mumminio Thu 14-Aug-14 22:30:02

Fairy... her boy is watching too much TV. Leaving it on for longer is probably not the answer. confused

Fairylea Thu 14-Aug-14 22:34:09

But my point is that I don't think there is such a thing as "too much tv". I really don't. You don't agree, many on here don't agree and that's fine. But I think the reason for the tantrums etc is that tv is so limited it's become like the holy grail so make it less appealing by making it mainstream whilst continuing to offer other activities and gradually it loses its power.

None of my dc will ever have a tv in their bedrooms for example but we do have our main tv on all the time from when we get up till when we go to bed. And so do a lot of other families. It's not that uncommon. And I do query the validity of studies saying it's bad to do so.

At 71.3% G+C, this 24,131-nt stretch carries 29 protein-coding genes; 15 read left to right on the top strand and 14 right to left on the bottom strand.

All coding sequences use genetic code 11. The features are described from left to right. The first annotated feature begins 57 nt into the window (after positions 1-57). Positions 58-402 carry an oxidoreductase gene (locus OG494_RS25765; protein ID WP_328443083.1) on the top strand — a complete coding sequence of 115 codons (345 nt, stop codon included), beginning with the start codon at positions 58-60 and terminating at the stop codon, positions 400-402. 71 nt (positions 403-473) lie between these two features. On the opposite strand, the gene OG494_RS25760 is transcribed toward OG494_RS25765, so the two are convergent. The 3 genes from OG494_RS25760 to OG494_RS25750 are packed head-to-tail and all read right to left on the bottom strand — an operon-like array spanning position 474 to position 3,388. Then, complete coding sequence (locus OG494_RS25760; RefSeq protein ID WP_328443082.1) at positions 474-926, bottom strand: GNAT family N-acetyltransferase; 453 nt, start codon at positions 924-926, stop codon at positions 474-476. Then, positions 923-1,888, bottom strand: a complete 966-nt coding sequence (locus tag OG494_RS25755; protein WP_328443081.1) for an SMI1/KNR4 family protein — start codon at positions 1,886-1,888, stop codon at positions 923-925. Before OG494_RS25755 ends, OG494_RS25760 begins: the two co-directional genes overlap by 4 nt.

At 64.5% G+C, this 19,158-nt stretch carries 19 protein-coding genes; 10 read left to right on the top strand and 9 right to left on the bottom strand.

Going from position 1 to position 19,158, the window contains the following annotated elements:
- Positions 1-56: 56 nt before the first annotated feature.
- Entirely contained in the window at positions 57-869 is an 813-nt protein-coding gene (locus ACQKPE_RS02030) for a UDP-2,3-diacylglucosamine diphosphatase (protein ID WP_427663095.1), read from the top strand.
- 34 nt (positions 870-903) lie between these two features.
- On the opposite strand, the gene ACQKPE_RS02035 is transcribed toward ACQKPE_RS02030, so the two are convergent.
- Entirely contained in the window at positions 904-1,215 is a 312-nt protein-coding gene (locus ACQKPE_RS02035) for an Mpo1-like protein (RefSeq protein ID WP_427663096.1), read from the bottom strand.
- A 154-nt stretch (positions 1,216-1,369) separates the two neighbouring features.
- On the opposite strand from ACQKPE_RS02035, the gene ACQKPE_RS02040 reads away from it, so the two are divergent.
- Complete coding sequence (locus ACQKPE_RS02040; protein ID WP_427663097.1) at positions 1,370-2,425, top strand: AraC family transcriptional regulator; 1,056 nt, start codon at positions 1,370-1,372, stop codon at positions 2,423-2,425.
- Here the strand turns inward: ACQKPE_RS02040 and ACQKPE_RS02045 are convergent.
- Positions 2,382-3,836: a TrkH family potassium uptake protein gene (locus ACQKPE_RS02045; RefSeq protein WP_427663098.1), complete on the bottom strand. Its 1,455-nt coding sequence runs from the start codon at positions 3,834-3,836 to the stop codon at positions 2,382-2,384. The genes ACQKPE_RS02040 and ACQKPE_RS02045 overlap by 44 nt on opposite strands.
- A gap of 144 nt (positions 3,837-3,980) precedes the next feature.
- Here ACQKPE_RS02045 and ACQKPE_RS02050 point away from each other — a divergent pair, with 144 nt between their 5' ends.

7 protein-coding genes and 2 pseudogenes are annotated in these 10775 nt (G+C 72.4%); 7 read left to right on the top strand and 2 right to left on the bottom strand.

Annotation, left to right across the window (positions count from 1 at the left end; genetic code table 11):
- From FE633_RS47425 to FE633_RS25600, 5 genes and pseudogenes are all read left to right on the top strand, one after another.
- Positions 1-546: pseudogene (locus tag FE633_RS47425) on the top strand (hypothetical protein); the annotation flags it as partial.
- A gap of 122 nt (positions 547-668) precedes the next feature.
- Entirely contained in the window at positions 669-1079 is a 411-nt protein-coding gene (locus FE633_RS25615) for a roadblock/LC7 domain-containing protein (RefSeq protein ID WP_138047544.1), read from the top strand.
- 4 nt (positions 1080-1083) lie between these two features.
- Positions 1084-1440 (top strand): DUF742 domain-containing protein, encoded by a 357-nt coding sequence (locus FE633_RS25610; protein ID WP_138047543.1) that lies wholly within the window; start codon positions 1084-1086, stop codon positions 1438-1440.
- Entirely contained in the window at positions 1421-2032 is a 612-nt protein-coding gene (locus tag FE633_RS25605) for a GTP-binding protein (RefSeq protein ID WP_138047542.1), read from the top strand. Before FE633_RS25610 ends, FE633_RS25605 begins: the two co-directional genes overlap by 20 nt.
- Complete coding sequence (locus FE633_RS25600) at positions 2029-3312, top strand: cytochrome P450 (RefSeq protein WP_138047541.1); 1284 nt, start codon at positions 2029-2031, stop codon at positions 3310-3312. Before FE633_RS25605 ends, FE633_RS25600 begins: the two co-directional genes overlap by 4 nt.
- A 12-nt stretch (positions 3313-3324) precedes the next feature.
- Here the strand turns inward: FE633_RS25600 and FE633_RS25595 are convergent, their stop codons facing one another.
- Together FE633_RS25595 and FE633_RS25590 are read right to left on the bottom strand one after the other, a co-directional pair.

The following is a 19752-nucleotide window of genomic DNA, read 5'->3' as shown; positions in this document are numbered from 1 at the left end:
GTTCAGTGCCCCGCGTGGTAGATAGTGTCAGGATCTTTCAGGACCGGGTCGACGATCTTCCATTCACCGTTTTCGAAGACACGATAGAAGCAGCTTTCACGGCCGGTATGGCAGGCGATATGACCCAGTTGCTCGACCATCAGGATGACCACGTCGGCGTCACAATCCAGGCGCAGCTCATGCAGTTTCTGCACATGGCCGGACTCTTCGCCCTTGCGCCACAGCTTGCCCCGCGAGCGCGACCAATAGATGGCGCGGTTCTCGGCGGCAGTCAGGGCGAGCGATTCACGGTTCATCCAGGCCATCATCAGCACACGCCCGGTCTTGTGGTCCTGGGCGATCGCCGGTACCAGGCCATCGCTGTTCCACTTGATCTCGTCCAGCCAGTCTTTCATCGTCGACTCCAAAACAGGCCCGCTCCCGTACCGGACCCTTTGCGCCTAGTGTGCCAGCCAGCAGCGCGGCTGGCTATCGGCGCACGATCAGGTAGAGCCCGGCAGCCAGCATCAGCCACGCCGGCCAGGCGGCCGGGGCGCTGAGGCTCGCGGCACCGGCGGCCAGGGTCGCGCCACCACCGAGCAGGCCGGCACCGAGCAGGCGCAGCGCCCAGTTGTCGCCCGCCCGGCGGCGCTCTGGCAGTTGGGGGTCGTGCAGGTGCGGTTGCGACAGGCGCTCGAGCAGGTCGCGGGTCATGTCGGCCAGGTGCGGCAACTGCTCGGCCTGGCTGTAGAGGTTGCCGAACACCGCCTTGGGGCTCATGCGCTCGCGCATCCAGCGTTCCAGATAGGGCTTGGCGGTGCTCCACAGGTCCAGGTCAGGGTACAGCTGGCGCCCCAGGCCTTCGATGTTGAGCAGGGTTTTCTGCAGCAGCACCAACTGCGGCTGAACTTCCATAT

erin99 Thu 14-Aug-14 22:41:05

Buster I think your OP was pretty clear!

Try it. I don't think you'll need to ban it forever, do it short term and then see if you can introduce a bit. Late in the day might be best, to get you through witching hour and so there is bedtime after so not much to argue/negotiate about. Record one or 2 programmes and watch the same one(s) every day so it's very much a routine and hopefully he will not see it as negotiable.

Does he play games on the ipad? I think that's much more addictive than TV for my DS, and it affects his behaviour more. Don't know if it's the interactiveness or the fact it's a thing that he can hold. Might be worth trying a normal tv instead if you have one, it might have less draw or he might be less possessive about something on the other side of the room. Whatever, IME a total ban can break the cycle but you can try reintroducing pretty soon.